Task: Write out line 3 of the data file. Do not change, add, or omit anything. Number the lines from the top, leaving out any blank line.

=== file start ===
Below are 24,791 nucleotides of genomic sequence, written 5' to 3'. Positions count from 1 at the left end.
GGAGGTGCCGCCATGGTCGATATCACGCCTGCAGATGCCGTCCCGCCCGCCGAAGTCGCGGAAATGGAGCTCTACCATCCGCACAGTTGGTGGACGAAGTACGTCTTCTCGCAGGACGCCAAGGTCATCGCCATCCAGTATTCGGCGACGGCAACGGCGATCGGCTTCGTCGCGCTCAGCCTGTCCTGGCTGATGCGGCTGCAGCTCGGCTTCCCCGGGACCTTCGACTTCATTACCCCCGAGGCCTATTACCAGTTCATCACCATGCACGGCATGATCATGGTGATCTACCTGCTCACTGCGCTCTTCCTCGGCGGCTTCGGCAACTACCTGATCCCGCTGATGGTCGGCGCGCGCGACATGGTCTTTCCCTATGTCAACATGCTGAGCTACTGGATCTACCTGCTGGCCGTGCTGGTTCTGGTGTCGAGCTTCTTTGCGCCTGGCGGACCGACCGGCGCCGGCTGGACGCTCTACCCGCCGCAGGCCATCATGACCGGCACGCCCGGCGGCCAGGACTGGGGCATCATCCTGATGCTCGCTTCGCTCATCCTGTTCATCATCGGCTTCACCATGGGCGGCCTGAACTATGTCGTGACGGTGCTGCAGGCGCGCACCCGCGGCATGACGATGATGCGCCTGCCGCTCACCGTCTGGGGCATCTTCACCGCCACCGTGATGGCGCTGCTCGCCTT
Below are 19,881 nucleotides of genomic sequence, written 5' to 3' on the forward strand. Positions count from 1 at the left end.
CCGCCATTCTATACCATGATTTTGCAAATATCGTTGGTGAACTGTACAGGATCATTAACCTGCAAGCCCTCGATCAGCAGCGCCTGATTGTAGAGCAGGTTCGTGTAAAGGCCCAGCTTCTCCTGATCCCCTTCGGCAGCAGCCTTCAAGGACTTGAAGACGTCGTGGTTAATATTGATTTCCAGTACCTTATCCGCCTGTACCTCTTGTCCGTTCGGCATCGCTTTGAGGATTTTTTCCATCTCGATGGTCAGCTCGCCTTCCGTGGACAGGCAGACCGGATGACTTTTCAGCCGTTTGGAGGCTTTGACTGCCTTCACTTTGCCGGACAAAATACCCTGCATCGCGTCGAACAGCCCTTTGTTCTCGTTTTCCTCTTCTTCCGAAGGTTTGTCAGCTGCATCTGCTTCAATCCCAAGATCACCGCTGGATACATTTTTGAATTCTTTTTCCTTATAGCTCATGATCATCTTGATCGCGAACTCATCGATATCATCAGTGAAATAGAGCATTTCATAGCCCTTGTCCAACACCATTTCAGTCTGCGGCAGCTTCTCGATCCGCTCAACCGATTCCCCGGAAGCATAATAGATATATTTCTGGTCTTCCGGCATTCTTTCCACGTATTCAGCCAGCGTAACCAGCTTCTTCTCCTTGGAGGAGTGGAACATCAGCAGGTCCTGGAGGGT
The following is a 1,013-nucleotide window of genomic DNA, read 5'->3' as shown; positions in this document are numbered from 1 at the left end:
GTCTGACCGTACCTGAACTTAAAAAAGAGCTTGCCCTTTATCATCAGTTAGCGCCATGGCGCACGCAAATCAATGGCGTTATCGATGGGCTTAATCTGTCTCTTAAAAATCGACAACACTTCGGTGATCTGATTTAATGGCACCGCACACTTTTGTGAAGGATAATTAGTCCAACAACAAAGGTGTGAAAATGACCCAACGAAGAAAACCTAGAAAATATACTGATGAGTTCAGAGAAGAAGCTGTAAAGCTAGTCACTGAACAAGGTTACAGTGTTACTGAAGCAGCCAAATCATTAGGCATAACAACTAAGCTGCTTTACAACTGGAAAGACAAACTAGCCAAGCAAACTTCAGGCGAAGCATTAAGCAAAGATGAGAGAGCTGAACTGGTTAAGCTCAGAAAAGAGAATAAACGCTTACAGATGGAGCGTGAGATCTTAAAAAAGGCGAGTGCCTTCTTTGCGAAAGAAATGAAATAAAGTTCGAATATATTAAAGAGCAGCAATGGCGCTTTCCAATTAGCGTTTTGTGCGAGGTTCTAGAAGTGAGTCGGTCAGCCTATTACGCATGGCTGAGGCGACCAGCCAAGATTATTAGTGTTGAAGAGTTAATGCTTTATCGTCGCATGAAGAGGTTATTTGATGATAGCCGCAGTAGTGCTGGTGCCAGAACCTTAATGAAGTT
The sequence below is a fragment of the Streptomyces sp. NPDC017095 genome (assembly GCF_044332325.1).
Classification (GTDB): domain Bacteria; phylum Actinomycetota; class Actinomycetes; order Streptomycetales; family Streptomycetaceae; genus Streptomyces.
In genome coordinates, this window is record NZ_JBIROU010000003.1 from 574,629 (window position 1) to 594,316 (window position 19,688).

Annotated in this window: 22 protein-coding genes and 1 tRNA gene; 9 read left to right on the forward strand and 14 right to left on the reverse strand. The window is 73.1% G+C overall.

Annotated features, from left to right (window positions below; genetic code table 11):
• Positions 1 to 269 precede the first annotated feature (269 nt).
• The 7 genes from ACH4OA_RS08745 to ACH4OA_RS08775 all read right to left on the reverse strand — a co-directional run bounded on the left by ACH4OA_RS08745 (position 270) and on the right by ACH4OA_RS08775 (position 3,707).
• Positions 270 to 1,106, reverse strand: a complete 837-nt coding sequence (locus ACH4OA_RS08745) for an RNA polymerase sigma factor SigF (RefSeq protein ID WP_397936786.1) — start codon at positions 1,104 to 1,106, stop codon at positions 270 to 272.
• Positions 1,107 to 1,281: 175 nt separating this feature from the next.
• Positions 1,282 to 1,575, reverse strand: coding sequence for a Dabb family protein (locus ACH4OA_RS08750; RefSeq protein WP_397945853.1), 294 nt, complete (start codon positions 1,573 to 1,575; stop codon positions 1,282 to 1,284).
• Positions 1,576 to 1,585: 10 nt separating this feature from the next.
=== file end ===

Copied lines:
Below are 19,881 nucleotides of genomic sequence, written 5' to 3' on the forward strand. Positions count from 1 at the left end.